Thinking of cruising this summer?

Marella Explorer 2 cruise ship (Photo Courtesy)

After more than a year without cruises, it looks like vacations at sea may finally become available for U.S. residents in the Caribbean and elsewhere this summer as the COVID-19 pandemic continues.

But unlike before COVID-19, cruisers won’t be able to hop on ships in U.S. ports just yet. Instead, they’ll have to fly to the Caribbean if they want to cruise in June, July or August.

Several cruise lines are selling summer cruises to U.S. residents in the Mediterranean as well, though some still lack approvals from countries. There’s progress though: In late April, the European Commission announced it would allow American tourists who have been vaccinated to visit Europe this summer, though no timeline was given.

Here’s where ships are going plus advice on whether you can cruise safely.

IS IT SAFE TO CRUISE?

According to CDC recommendations, the answer is no.

As of early April, vaccinated people can safely travel domestically by air, according to the U.S. Centers for Disease Control and Prevention. But the health agency’s Level 4 warning — it’s highest — against cruise travel remains in place, citing the increased risk of getting COVID-19 on a cruise ship. The CDC recommends all people avoid travel on cruise ships worldwide.

Cruising in the Caribbean at this stage in the pandemic is “a bad idea,” according to Dr. Michael Callahan, director of the Clinical Translation, Vaccine and Immunotherapy Center at Massachusetts General Hospital, who worked on the Diamond Princess and Grand Princess COVID-19 evacuations last year. He’s particularly worried about COVID-19 variants emerging in the Caribbean and the potential for cruise travel to spread those variants to countries with low vaccination rates and testing and hospital capacity.

Though testing before travel and requiring vaccinations can reduce risk to cruise passengers and crew, the protocols do not create an immunity bubble, he said, noting that tests and vaccines will not block everyone who has the virus.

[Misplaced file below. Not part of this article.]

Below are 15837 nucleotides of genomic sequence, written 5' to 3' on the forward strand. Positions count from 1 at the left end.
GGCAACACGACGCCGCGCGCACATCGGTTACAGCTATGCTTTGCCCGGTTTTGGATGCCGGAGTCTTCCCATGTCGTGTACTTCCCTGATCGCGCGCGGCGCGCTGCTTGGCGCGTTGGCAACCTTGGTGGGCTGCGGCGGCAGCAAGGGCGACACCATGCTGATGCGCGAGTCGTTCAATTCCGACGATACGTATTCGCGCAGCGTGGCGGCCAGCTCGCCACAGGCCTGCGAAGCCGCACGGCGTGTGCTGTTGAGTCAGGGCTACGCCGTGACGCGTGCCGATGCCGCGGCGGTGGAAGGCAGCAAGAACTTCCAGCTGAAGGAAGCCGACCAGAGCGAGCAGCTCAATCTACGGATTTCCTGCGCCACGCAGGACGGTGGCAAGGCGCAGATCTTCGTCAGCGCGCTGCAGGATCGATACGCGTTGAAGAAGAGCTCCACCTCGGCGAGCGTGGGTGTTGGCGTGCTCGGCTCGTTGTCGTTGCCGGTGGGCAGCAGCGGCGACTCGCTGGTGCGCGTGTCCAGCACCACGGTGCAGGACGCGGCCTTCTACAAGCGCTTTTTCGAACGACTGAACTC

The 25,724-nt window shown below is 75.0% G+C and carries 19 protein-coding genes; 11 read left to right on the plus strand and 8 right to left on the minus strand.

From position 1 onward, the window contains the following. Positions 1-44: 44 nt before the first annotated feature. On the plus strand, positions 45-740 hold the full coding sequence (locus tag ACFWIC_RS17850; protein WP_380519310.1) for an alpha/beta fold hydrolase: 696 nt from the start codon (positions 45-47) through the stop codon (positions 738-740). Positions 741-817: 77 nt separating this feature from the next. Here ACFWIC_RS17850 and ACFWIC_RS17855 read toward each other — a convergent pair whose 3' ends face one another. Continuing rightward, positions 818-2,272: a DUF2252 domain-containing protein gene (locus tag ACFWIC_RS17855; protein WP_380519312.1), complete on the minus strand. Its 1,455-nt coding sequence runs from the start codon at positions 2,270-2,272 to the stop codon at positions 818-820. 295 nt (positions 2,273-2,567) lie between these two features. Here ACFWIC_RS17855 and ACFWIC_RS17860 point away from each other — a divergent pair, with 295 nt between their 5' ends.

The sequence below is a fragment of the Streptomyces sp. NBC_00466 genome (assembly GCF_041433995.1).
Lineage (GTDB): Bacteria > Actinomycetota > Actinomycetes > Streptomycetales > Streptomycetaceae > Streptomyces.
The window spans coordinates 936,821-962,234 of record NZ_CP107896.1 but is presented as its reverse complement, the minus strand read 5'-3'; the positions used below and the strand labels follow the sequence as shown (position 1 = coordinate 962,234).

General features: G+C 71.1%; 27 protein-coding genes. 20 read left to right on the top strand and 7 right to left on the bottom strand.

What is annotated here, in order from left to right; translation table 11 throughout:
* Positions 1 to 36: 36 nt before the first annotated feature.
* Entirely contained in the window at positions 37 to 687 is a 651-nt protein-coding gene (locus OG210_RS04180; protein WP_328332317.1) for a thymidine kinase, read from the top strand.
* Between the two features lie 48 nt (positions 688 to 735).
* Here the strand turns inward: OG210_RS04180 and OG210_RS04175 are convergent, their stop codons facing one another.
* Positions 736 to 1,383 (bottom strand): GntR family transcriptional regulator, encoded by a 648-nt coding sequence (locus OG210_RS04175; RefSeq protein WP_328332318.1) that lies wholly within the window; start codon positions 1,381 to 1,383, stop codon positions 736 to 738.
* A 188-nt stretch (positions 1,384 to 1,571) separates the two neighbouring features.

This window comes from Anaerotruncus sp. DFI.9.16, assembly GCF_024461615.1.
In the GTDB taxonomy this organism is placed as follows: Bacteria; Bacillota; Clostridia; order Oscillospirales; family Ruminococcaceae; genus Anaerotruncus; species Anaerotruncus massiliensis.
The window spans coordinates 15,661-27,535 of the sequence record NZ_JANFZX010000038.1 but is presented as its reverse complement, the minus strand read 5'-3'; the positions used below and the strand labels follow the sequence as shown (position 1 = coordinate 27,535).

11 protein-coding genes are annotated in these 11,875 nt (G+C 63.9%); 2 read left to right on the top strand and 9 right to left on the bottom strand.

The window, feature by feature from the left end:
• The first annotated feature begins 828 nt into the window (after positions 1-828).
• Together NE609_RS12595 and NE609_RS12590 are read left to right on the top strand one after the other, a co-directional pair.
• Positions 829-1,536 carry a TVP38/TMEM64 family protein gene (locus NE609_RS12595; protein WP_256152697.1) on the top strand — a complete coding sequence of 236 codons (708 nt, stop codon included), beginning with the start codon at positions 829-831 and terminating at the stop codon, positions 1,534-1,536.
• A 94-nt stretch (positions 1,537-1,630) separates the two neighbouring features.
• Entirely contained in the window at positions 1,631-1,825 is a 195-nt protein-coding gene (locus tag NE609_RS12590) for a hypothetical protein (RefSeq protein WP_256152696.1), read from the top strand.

“Adding several partially effective steps to prevent infected passengers from boarding a cruise ship is not prevention, it’s risk reduction,” he said.

That said, cruise companies have announced new pandemic cruising protocols that passengers will have to follow. In addition, Caribbean countries have their own evolving COVID-19 testing and quarantine requirements for visitors.

What if I’m vaccinated?

If someone decides to take a cruise and is fully vaccinated, the CDC recommends they get a PCR test three to five days before the cruise. (Many countries require this; be sure to check.)

Dr. Mary Jo Trepka, an infectious disease epidemiologist and professor at Florida International University, said the number one way to lower the risk of getting COVID-19 on a cruise ship is to make sure everyone on board, both passengers and crew, is vaccinated. Still, the risk of getting COVID-19 in airport terminals while traveling to the ship and while on board remains. Other factors like the traveler’s underlying health conditions, the company’s mask requirements, and the vaccination and hospitalization rates in the countries the cruise will be visiting are all important to consider, too, she said.

“There’s nothing a pathogen likes more than a place crowded with humans,” she said. “It’s a question of what someone is willing to tolerate.”

Callahan recommends anyone considering taking a cruise this summer get fully vaccinated against COVID-19 with the Pfizer or Moderna vaccine within 60 days of boarding the ship and take an antibody test within the month before boarding. If possible, he recommends passengers make reservations for meals and onboard activities that include only the people in their travel group, and avoid mixing and mingling with people outside their group, especially in settings like multi-story promenades. He recommends passengers wear masks at all times outside their cabin and prioritize cruises to nowhere over cruises with port calls.

Progreso, Yucatan (Photo: SIPSE)

What if I’m not vaccinated?

If you’re not fully vaccinated, the CDC recommends getting a PCR test three to five days before the cruise; afterward, you should stay home for seven days even if you test negative.

If you’re not fully vaccinated and you don’t test prior to your sailing, the CDC recommends you stay home for 10 days after your cruise.

If someone recovered from COVID-19 in the last three months decides to cruise, they do not need to be tested or stay home unless they have COVID-19 symptoms.

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